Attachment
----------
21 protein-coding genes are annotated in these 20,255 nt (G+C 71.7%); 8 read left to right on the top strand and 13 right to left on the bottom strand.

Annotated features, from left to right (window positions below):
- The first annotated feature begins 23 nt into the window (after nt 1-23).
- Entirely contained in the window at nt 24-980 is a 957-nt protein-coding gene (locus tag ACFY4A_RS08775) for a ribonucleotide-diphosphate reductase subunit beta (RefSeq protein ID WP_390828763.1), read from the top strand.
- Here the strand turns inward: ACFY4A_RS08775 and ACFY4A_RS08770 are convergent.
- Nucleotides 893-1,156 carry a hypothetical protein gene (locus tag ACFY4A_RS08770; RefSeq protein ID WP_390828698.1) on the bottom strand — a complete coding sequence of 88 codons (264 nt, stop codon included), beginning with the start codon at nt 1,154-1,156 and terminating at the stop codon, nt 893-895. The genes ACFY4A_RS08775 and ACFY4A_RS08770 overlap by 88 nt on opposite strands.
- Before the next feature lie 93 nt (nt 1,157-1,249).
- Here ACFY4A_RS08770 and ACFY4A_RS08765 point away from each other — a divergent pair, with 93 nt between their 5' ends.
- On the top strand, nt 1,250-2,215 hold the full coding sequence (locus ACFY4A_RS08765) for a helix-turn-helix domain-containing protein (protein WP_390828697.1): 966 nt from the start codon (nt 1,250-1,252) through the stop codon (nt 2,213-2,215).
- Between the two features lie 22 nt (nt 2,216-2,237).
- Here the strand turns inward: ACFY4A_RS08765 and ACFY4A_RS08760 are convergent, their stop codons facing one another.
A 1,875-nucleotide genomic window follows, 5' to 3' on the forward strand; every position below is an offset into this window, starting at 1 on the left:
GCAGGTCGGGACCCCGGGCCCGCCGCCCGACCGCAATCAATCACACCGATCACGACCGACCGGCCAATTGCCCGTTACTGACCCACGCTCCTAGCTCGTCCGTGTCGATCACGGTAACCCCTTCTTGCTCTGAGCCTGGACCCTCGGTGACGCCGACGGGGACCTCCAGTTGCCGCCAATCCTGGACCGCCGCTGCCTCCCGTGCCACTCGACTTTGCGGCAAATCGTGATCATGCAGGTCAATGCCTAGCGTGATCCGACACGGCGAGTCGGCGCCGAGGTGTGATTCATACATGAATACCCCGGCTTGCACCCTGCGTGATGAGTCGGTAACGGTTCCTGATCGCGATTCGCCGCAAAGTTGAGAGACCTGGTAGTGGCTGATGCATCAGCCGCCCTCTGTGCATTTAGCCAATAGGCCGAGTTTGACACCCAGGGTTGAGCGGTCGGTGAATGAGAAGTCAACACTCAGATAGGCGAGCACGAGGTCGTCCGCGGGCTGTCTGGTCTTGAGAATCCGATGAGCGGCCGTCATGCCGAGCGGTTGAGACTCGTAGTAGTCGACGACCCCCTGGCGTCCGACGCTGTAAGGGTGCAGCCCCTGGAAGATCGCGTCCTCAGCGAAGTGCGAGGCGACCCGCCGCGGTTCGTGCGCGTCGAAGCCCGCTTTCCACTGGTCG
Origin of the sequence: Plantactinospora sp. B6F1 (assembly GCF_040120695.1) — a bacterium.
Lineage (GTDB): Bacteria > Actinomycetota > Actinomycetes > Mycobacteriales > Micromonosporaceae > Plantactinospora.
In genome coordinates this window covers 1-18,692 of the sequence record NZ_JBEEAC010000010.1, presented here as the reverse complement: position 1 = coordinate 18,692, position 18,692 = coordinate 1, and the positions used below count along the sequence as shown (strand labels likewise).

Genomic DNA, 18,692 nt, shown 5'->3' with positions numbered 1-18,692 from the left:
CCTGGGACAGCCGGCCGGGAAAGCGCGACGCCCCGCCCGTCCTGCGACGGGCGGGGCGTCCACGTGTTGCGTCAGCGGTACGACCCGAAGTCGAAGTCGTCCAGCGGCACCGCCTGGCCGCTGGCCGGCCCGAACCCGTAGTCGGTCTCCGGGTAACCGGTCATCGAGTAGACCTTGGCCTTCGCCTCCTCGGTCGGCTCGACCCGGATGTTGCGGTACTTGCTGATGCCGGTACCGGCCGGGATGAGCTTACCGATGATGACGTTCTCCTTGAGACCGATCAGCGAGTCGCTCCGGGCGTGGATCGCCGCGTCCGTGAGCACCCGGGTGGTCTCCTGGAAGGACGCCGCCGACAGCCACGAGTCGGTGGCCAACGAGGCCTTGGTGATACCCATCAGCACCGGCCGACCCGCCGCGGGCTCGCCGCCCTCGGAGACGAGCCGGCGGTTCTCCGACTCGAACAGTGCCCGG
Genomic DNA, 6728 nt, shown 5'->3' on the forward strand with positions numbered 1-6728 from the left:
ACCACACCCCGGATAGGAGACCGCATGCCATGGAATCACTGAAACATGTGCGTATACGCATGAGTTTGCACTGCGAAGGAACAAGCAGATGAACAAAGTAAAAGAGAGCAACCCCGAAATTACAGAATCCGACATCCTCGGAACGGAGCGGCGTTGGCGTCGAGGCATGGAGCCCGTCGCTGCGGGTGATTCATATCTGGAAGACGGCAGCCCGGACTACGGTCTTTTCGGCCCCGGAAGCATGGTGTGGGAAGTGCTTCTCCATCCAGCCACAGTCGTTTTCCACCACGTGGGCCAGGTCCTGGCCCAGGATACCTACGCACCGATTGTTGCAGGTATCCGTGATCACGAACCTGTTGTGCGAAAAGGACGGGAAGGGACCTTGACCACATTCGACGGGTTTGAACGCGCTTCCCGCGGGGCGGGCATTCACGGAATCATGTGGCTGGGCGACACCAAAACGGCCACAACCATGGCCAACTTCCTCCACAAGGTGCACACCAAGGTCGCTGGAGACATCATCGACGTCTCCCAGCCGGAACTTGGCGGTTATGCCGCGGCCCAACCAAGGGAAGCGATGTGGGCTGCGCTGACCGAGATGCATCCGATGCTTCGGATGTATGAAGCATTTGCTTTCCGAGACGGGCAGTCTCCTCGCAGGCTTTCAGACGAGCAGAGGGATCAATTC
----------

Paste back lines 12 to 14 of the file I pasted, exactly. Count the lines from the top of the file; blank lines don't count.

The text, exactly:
A 1,875-nucleotide genomic window follows, 5' to 3' on the forward strand; every position below is an offset into this window, starting at 1 on the left:
GCAGGTCGGGACCCCGGGCCCGCCGCCCGACCGCAATCAATCACACCGATCACGACCGACCGGCCAATTGCCCGTTACTGACCCACGCTCCTAGCTCGTCCGTGTCGATCACGGTAACCCCTTCTTGCTCTGAGCCTGGACCCTCGGTGACGCCGACGGGGACCTCCAGTTGCCGCCAATCCTGGACCGCCGCTGCCTCCCGTGCCACTCGACTTTGCGGCAAATCGTGATCATGCAGGTCAATGCCTAGCGTGATCCGACACGGCGAGTCGGCGCCGAGGTGTGATTCATACATGAATACCCCGGCTTGCACCCTGCGTGATGAGTCGGTAACGGTTCCTGATCGCGATTCGCCGCAAAGTTGAGAGACCTGGTAGTGGCTGATGCATCAGCCGCCCTCTGTGCATTTAGCCAATAGGCCGAGTTTGACACCCAGGGTTGAGCGGTCGGTGAATGAGAAGTCAACACTCAGATAGGCGAGCACGAGGTCGTCCGCGGGCTGTCTGGTCTTGAGAATCCGATGAGCGGCCGTCATGCCGAGCGGTTGAGACTCGTAGTAGTCGACGACCCCCTGGCGTCCGACGCTGTAAGGGTGCAGCCCCTGGAAGATCGCGTCCTCAGCGAAGTGCGAGGCGACCCGCCGCGGTTCGTGCGCGTCGAAGCCCGCTTTCCACTGGTCG
Origin of the sequence: Plantactinospora sp. B6F1 (assembly GCF_040120695.1) — a bacterium.